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Gold is rare and valuable, but there’s more of it than there should be. Maybe it came from outer space?

Melt-Of-GoldOne of the fun things about science is that in many, if not most, fields, there are competing theories, each with its school of adherents, each anxious to validate its view via experiments. Were the dinosaurs killed by volcanic gases, or was it a comet from outer space?  Was Tyrannosaurus a predator or a carrion eater? The two schools of thought test each other and science advances.  Now let’s look at where gold comes from.  There’s about 1.3gm of it per 1,000 tonnes of other stuff, and that’s too much.  When most of the iron at Earth’s formation collected at the molten core, most of the gold should have gone with it, but there’s more of it in the crust than there should be.  The prevailing theory, the late veneer hypothesis, has it that bombardment from space by meteorites and asteroids gave us most of the gold available to us.  Several experiments have backed this up, including examination of lunar rocks following the Apollo visits.  Those same meteorites, or similar ones, might also have delivered the carbon, nitrogen and water that were essential to the development of life.  Incidentally, isotope measurements suggest that 0.5% of the Earth’s crust is meteoric in origin – that’s about 20 billion billion tones.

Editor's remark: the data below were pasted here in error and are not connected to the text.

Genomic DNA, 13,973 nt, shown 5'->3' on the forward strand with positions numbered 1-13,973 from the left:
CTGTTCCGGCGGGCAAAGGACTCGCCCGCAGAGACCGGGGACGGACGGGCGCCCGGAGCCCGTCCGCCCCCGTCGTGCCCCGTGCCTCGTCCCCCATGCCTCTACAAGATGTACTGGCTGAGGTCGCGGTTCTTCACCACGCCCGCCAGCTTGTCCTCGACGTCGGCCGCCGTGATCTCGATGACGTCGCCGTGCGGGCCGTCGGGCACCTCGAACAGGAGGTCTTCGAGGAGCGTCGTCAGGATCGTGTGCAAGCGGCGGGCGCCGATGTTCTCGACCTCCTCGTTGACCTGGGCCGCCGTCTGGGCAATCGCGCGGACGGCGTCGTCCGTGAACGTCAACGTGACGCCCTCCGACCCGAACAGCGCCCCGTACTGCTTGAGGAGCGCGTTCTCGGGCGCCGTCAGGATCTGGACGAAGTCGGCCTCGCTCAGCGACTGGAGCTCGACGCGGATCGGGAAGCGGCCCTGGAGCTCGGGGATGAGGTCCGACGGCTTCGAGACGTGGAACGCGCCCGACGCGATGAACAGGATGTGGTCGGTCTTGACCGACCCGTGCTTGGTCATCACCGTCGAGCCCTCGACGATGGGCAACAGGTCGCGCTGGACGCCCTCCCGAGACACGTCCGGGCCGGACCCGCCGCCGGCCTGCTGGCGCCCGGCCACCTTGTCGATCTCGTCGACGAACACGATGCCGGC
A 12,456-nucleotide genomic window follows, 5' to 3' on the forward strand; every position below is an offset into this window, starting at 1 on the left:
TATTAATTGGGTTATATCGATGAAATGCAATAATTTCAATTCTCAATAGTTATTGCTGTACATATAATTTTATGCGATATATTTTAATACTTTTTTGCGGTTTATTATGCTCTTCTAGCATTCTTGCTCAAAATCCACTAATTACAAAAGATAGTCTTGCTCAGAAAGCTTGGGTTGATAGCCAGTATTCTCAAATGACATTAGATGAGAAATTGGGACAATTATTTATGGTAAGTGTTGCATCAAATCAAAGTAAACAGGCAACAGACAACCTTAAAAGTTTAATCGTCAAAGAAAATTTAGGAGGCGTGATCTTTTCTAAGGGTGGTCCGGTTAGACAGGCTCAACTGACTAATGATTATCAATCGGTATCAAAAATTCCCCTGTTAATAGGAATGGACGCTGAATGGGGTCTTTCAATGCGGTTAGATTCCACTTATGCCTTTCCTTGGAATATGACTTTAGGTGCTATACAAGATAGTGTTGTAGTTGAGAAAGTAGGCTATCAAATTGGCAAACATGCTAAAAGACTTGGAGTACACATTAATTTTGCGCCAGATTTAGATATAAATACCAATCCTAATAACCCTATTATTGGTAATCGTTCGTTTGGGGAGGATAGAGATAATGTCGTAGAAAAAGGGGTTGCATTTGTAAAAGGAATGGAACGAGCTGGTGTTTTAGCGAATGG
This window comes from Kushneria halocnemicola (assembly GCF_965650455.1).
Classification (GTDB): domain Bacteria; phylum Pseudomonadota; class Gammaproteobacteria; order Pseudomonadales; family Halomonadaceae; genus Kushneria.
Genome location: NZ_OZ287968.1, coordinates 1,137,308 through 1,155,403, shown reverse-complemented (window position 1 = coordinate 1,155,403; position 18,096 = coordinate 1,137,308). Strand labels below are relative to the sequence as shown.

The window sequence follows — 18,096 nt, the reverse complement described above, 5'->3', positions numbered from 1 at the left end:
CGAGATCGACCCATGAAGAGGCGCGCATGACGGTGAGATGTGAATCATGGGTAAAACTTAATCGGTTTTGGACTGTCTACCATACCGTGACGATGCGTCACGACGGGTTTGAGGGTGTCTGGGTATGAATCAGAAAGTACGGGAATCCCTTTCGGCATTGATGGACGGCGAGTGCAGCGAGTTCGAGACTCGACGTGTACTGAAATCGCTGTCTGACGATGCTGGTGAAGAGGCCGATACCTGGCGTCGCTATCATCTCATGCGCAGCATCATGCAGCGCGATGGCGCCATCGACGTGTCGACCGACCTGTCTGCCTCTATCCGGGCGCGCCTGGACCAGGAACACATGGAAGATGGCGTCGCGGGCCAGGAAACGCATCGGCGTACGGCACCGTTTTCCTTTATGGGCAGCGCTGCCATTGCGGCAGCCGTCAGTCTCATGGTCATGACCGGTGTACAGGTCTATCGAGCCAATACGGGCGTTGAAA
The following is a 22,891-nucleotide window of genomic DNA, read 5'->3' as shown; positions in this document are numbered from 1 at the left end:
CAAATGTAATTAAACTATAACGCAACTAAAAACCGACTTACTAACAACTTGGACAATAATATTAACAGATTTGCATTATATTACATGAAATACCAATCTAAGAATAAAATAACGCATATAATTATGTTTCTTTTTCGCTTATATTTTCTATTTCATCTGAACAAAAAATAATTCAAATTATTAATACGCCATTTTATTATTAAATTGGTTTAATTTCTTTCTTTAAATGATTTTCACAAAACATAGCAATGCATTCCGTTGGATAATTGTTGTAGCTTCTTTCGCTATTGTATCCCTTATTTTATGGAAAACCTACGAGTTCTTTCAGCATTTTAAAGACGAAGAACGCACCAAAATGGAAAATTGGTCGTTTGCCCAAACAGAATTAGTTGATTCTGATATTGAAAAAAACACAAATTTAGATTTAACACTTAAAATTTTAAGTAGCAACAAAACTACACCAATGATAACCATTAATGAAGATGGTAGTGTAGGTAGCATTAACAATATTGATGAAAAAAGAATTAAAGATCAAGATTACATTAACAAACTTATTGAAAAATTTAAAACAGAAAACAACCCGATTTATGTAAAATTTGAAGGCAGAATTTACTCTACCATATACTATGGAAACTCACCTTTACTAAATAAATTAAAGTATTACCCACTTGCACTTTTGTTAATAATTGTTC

Theory number two tries to deal with anomalies in the late veneer hypothesis.  It suggests that the Earth’s gold was here all along.  Most of it went to the core with the iron, “but a significant proportion – perhaps 0.2% – dissolved into a 700km deep magma “ocean” within the Earth’s outer mantle.  Later, the gold was brought back up to the crust by volcanic action.”  Under this theory gold has to be more soluble than previously thought in order to match the numbers.  The numbers seem to match for the late veneer hypothesis, so it currently finds more favour among scientists.

A common figure for the total quantity of gold ever mined suggests that it would fill about one-third of the Washington monument.  And it seems likely that all of it might have come from outer space.  I’ll never look at a gold medal in quite the same light…


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